This Is Why You’re Obese

BECAUSE YOU’RE AN ANIMAL-EATER

 

I can’t help but think of the families of all those enslaved, tortured, slaughtered, broken up, destroyed forever, by the Hand of Human Men & Women & Children who through their actions say, YOU DON’T MATTER BECAUSE WE DON’T CARE.

 






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How losing weight affects your body and brain

Special thanks to John Gunstad, Professor with the Department of Psychological Sciences at Kent State University, for speaking with us about his cutting-edge research on how losing weight affects brain function. Following is a transcript of the video.

Here’s what losing weight does to your body and brain.

During the first week you may find it easy to lose weight by simply switching to a healthier diet. But as your metabolism adjusts, you won’t burn as many calories as you used to.

So, losing additional weight will become harder.

Making matters worse, as the fat melts away you’ll start to experience an increase in appetite. After a meal, fat cells release a hormone called leptin into the bloodstream.

This surge in leptin levels signals to your brain you’re full and should stop eating. But with less overall fat, people who lose weight show a measurable dip in leptin.

Brain scans of obese patients who had lost 10% of their body weight revealed less leptin leads to increased activity in regions of the brain that control our desire to eat.

The end result isn’t just an increased appetite, but an even stronger urge to eat fatty, high-calorie foods because your brain is trying to restore the body’s leptin levels to normal…

Finish reading:How losing weight affects your body and brain – Business Insider






 

The CANNIBALIZING FACTOR -Animal vs Plant

THE CANNIBALIZING FACTOR

When you cannibalize an animal you signal to your body-brain impending death, causing your body-brain to go into a fat-producing and fat-conserving mode, slowing all your bodily functions as a means to preserve and extend your life span. This is not the same as a slowed metabolic rate, such as inducing sleep to conserve energy.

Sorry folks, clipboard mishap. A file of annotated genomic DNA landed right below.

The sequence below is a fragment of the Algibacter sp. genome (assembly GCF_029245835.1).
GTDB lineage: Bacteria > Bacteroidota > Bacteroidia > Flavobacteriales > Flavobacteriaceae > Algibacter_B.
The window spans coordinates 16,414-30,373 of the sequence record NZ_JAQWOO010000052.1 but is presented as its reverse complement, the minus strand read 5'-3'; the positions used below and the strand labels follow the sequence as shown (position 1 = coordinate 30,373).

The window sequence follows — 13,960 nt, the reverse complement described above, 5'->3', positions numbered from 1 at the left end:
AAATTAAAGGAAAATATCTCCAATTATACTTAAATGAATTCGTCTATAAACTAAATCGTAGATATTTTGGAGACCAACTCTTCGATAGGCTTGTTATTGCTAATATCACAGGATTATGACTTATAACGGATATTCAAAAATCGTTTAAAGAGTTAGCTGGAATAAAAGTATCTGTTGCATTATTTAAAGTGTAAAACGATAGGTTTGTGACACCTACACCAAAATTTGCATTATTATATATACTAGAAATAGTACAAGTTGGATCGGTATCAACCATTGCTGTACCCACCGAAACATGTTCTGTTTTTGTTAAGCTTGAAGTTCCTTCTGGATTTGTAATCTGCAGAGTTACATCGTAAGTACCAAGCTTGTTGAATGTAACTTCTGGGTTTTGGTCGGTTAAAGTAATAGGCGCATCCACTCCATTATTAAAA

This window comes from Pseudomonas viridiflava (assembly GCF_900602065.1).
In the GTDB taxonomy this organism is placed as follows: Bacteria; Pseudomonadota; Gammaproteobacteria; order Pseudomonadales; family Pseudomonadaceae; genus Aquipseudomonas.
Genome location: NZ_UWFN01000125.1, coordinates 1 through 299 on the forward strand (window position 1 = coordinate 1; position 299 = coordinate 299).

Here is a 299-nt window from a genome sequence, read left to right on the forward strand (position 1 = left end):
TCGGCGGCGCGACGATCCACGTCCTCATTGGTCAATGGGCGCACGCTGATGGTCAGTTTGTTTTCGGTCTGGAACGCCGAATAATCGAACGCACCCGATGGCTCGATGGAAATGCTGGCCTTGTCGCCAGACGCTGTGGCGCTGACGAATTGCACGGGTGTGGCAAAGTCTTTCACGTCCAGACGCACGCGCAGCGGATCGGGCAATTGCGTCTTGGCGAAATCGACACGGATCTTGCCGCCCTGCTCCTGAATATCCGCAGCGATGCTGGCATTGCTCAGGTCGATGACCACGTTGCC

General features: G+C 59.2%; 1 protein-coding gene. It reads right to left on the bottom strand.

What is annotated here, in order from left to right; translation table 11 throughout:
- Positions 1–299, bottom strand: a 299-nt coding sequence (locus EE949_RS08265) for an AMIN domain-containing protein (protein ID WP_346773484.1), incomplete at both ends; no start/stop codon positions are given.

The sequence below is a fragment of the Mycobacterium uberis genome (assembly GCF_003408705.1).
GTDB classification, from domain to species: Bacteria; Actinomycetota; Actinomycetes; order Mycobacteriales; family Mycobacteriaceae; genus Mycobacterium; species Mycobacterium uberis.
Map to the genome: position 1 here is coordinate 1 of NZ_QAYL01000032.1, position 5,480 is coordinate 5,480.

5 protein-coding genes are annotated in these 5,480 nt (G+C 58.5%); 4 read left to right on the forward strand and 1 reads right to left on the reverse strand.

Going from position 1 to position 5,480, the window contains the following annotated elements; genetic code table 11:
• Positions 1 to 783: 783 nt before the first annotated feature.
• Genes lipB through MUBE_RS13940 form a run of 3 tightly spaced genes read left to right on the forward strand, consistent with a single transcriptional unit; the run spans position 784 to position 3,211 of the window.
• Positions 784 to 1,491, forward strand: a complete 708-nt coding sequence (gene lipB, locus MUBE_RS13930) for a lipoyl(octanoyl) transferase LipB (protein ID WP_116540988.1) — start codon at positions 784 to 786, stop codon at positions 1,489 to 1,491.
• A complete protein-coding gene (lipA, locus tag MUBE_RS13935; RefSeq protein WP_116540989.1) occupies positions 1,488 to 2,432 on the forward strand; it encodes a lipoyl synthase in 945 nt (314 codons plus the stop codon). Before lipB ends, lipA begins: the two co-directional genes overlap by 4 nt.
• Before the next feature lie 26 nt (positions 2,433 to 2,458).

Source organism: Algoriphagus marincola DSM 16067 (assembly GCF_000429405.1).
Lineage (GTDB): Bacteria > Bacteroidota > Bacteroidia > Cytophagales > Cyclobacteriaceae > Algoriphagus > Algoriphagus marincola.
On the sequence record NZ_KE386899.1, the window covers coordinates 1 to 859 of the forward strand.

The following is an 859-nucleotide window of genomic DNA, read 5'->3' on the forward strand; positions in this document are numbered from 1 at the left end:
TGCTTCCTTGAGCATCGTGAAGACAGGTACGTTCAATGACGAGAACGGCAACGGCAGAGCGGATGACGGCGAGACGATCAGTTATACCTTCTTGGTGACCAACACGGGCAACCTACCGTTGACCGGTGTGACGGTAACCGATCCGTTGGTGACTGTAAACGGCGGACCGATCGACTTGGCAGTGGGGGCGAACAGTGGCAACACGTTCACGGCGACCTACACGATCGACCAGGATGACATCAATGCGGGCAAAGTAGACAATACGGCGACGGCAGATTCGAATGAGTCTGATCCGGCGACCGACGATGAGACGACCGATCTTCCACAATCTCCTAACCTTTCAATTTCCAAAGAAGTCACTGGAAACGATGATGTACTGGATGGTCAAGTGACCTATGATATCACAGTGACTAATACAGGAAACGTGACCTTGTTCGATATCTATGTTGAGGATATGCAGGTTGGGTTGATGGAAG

Cannibalizing is regarded as a survival tool – short term. Eating another human (or essentially yourself)  –  (or by extension any other animal with similar characteristics and systems) is by nature an act of desperation and annihilation.

Keep cannibalizing and you become morbidly obese by assaulting your body systems with your own flesh and blood leading ultimately to death.

Animal-eating people traditionally have eaten animal products at every meal, in most snacks, most beverages and almost all desserts. By doing so, you put yourself at risk for early extinction from morbid obesity and obesity related diseases.

Even in absence of obesity, diseases of the circulatory system associated with eating too much protein and fats can cause damage to all organs from the accumulation of harmful fatty, calcium and plaque deposits in the network of arteries and blood vessels that act as the vehicle to feed all of the tissues in your organs, including nerves responsible for transmitting electrical signals communicating with the brain and other parts of the body.

The same may be said for plant foods that closely mimic the taste, texture and composition of an animal. You may be protecting the animal by banning their enslavement, torture and slaughter, but are you protecting yourself from the Cannibalizing Factor?

If you’re loading yourself up with plant fats and protein at every meal, in most snacks, most beverages and almost all desserts, then your brain still thinks you’re cannibalizing and acts accordingly.

Until your body-brain actually knows that you are eating plants when you consume veggie meats and cheeses, avoid consuming them every time you eat, like you used to do with the animal.

When you replace animal meats with plants and/or animal-free meats, it might also be best not to match the protein consumption. Keep it lower than you were accustomed to eating when you ate animals.

Do the same for the fat. Keep it significantly lower than the amount of animal fat you ate prior to giving up eating animals. By how much? Low enough so that your brain recognizes the change.

If you reduce your fat and protein intake for a while, then revert back to eating lots of  fat and protein, your brain’s muscle memory may think you’ve returned to eating yourself again, and will slow all functions, which harms all functions if done long term.